A plaque remaining from the Big Apple Night Club at West 135th Street and Seventh Avenue in Harlem.

Above, a 1934 plaque from the Big Apple Night Club at West 135th Street and Seventh Avenue in Harlem. Discarded as trash in 2006.

Recent entries:
“Every Good Burger Deserves Fries” (EGBDF music mnemonic) (1/24)
“Good Burritos Don’t Fall Apart” (GBDFA music mnemonic) (1/24)
“Every Girl Bakes Delicious Fudge” (EGBDF music mnemonic) (1/24)
“Every Good Boy Deserve Favor/Favour” (EGBDF music mnemonic) (1/23)
“Every Good Boy Does Fine” (EGBDF music mnemonic) (1/23)
More new entries...

A  B  C  D  E  F  G  H  I  J  K  L  M  N  O  P  Q  R  S  T  U  V  W  X  Y  Z


Entry from July 03, 2013
“Take to the cleaners” (financially wipe out)

To take or send someone “to the cleaners” means to wipe that person out, financially or otherwise. The saying was first used in sports and gambling. In April 1906, boxer Rufe Turner said about an opponent, “I will send him to the cleaners.” “He fought Rufus twice, sending him to the cleaner in eight round the first time” was cited in May 1906. “A well placed hit or two would have sent him to the cleaners” was said about a baseball pitcher in June 1907. The “cleaners” are the showers—somewhere athletes go to after they’ve left the place of competition.

“That’s the way we took him to the cleaners” was cited in a gambling story in September 1912, with the implication here that a person was being cleaned of his money at the poker table. (There are no showers for card games.) “Everyone is trying to take her to the cleaners” was cited in a March 1926 “Ella Cinders” comic strip, with “easy money boys” seen trying to take Ella’s money from her. A modern interpretation of the saying sometimes conveys taking someone to the “dry cleaners,” but this is far different from the original use in sports.


Wiktionary: take to the cleaners
Verb
take someone to the cleaners

1.(idiomatic) To take a significant quantity of a person’s money or valuables, through gambling, unfavorable investing, fraud, litigation, etc.

(Oxford English Dictionary)
Slang phr. to take (someone) to the cleaners:  (a) to take away, or defraud of, all someone’s money; so to go, send, to the cleaners (orig. U.S.); (b) to criticize strongly.
1932 Flynn’s 28 May 49/2, I dropped the biggest wager I had ever made on anything… That sent me to the cleaners, wiped out.
1949 H. MacLennan Precipice i. 71 He..had..played several more sets of tennis with him. He had taken Carl to the cleaner’s this time.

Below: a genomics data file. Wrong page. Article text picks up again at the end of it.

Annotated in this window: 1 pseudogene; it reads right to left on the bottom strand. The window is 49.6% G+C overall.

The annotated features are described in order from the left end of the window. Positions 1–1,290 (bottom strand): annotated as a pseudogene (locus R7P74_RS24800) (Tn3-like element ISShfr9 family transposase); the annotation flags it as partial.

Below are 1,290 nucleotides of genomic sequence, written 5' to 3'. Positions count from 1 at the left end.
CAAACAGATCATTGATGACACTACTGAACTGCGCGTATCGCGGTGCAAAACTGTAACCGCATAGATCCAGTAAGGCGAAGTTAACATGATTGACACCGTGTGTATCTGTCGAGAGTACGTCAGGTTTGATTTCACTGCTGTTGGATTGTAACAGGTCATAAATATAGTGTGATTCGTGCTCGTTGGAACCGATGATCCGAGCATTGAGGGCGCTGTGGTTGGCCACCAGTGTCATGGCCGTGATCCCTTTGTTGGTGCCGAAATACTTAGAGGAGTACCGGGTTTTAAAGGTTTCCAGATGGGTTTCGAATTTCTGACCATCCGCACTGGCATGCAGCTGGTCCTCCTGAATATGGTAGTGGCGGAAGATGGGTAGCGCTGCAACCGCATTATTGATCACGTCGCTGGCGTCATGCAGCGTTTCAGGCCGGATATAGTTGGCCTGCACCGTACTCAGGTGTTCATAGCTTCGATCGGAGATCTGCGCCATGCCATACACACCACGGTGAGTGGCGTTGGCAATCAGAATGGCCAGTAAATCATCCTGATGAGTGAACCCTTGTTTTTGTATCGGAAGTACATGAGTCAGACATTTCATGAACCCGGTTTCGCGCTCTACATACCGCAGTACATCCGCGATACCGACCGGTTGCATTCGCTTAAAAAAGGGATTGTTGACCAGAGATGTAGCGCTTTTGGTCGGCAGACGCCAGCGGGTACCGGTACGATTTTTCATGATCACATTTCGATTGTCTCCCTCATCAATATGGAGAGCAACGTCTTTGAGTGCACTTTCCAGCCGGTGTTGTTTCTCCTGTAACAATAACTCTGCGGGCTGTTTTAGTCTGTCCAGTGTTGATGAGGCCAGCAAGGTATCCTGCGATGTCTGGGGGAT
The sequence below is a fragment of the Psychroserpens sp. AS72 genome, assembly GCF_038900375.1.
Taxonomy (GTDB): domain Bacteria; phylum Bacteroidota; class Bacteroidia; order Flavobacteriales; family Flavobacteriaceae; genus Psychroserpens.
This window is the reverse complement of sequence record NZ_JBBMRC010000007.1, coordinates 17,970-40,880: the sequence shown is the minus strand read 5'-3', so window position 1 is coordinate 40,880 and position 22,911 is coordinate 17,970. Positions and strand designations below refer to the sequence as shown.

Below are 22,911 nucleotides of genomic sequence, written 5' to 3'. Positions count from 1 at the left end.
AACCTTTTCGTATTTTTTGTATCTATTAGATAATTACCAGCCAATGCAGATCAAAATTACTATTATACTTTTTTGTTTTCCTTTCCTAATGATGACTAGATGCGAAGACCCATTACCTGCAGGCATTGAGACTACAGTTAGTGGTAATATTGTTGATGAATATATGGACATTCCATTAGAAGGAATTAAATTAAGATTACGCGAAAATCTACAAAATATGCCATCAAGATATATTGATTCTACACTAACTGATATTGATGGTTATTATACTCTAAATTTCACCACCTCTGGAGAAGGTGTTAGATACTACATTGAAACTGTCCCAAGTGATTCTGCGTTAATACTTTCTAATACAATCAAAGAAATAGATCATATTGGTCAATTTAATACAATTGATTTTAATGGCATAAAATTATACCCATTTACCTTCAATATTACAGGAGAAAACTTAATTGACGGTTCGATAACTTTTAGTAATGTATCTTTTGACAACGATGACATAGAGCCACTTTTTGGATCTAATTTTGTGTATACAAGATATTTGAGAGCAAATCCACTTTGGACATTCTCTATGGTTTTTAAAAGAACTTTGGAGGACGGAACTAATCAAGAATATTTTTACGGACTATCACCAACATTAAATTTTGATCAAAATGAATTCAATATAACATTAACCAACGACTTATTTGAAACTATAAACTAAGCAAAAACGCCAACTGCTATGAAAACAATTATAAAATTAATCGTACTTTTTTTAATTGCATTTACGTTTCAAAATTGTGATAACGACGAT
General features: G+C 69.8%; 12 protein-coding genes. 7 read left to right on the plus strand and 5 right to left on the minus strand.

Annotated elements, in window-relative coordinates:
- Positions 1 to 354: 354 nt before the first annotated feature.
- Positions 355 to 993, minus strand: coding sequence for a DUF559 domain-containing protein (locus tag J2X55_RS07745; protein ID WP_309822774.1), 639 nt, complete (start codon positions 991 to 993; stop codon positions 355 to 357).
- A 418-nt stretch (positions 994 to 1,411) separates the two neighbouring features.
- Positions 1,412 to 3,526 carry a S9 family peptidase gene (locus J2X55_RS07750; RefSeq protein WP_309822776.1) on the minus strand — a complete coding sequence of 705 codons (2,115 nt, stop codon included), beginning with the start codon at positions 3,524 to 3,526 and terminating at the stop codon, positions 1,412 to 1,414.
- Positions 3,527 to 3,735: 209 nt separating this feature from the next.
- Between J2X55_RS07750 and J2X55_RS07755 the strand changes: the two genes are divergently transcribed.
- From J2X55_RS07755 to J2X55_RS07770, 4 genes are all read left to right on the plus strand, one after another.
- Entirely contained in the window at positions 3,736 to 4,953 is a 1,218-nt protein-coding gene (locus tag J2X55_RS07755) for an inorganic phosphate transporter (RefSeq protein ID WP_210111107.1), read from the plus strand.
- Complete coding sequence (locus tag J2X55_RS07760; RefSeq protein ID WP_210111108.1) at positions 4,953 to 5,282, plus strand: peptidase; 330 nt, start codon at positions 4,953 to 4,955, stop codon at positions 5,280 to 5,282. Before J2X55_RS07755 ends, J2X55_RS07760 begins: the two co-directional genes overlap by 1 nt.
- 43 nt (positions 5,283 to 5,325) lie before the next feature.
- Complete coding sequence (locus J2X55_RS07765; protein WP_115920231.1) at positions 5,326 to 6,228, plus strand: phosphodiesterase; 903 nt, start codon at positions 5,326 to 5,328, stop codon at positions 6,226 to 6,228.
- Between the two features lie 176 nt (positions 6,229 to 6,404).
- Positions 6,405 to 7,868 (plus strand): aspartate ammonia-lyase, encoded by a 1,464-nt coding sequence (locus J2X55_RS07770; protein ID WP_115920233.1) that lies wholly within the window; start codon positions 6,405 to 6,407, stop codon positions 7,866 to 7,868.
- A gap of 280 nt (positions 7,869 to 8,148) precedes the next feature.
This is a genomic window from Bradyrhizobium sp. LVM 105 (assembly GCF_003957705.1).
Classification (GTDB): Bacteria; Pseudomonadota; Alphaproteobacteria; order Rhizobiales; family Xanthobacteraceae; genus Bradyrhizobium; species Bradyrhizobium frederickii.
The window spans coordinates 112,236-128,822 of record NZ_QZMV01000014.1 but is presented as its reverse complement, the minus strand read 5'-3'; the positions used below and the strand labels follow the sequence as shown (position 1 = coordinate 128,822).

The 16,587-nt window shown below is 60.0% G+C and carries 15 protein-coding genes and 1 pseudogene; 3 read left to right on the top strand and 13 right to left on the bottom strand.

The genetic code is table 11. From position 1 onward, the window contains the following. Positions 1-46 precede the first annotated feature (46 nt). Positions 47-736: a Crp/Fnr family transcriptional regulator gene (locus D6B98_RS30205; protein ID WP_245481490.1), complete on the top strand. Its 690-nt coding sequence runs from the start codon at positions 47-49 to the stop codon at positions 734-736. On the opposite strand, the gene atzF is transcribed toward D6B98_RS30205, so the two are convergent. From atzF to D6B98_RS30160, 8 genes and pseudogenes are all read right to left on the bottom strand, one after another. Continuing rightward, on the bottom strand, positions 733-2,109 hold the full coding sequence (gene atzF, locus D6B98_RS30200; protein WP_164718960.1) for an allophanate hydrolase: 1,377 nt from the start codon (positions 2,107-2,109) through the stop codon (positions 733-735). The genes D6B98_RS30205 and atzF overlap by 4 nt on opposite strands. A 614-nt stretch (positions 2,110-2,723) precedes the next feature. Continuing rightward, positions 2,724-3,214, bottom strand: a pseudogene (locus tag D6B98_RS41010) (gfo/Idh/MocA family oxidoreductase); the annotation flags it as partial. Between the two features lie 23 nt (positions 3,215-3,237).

1950 R. Chandler Simple Art of Murder 19 I’m in a jam. But I’m not going to the cleaners… Half of this money is mine.

13 April 1906, Oakland (CA) Tribune, “Rufe Turner on Gans Fight,” pg. 12, col. 3:
“If he will make 138 pounds at 6 o’clock for me, I will send him to the cleaners, and you can stand a tap on that tip.”
(Rufe Turner—ed.)

Chronicling America
19 May 1906, Spokane (WA) Press, “Gossip of the Fighting Game,” pg. 3, col. 1:
He fought Rufus twice, sending (Col. 2—ed.) him to the cleaner in eight rounds the first time, and in the second battle, Parker, who was on the alfalfa diet, which he made famous, didn’t have a look in.

5 June 1907, Seattle (WA) Daily Times, “Gossip about the Players,” pg. 12, col. 3:
Higginbotham always pitches a stronger game when he is ahead than when he is behind, but the big fellow was so anxious to beat Seattle that he was nervous and wild, and a well placed hit or two would have sent him to the cleaners.

1 February 1908, Denver (CO) Post, “No Champion in the Welterweight Class,” pg. 7, col. 3:
He had never been considered with the fourth raters and was shown his true colors when Harry Lewis sent him to the cleaners in jig time.

15 September 1912, Rockford (IL) Morning Star, “Tales of an Old Gamblers—When ‘Canada Bill’ and “Eat-’Em-Up-Jake’ Took Them to the Cleaners,” pg. 13, col. 6:
As We Took ‘Em to the Cleaners.
(...) (Col. 7—ed.)
That’s the way we took him to the cleaners.

23 March 1926, The Times-Picayune (New Orleans, LA), “ELLA CINDERS—The Easy Money Boys” comic strip by Bill Conselman and Charlie Plumb, pg. 24, col. 2:
Since Ella fell into a tub of oil and came up dripping with lucre, it seems as though everyone is trying to take her to the cleaners.

OCLC WorldCat record
I’ll Take You To The Cleaners (take 1)
Author: Lil Johnson
Edition/Format: Sound recording Sound recording
Publication: Lil Johnson Vol. 2 1936-1937
Database: Music Online Listening

Google Books
The Jazz Makers
By Nat Shapiro and Nat Hentoff
New York, NY: Grove Press
1957
Pg. 291:
She told a writer for Ebony that a manager had taken her to the cleaners to the tune of six thousand dollars, “most of my earnings following my confinement.”

OCLC WorldCat record
Privatisation: taken to the cleaners?
Author: G Anderson
Edition/Format: Article : English
Publication: Nursing times, 1984 May 30-Jun 5; 80(22): 18-9
Database: From MEDLINE®/PubMed®, a database of the U.S. National Library of Medicine.

OCLC WorldCat record
Launderers and dry cleaners : ever been taken to the cleaners? read this for a fairer deal
Author: Great Britain. Office of Fair Trading.; Great Britain. Central Office of Information.
Publisher: London : Office of Fair Trading, 1986.
Edition/Format: Book : Government publication : English

Google Books
Look What God Did for Our Marriage:
A Redemptive Tale

By Sheryl Foulk Rogers-Ramirez
Tucson, AZ: Wheatmark
2008
Pg. 60:
Richard told Rene that he would have plenty of money to buy a new truck because, when we divorced, he was going to take me to the cleaners.

Posted by Barry Popik
New York CityBanking/Finance/Insurance • Wednesday, July 03, 2013 • Permalink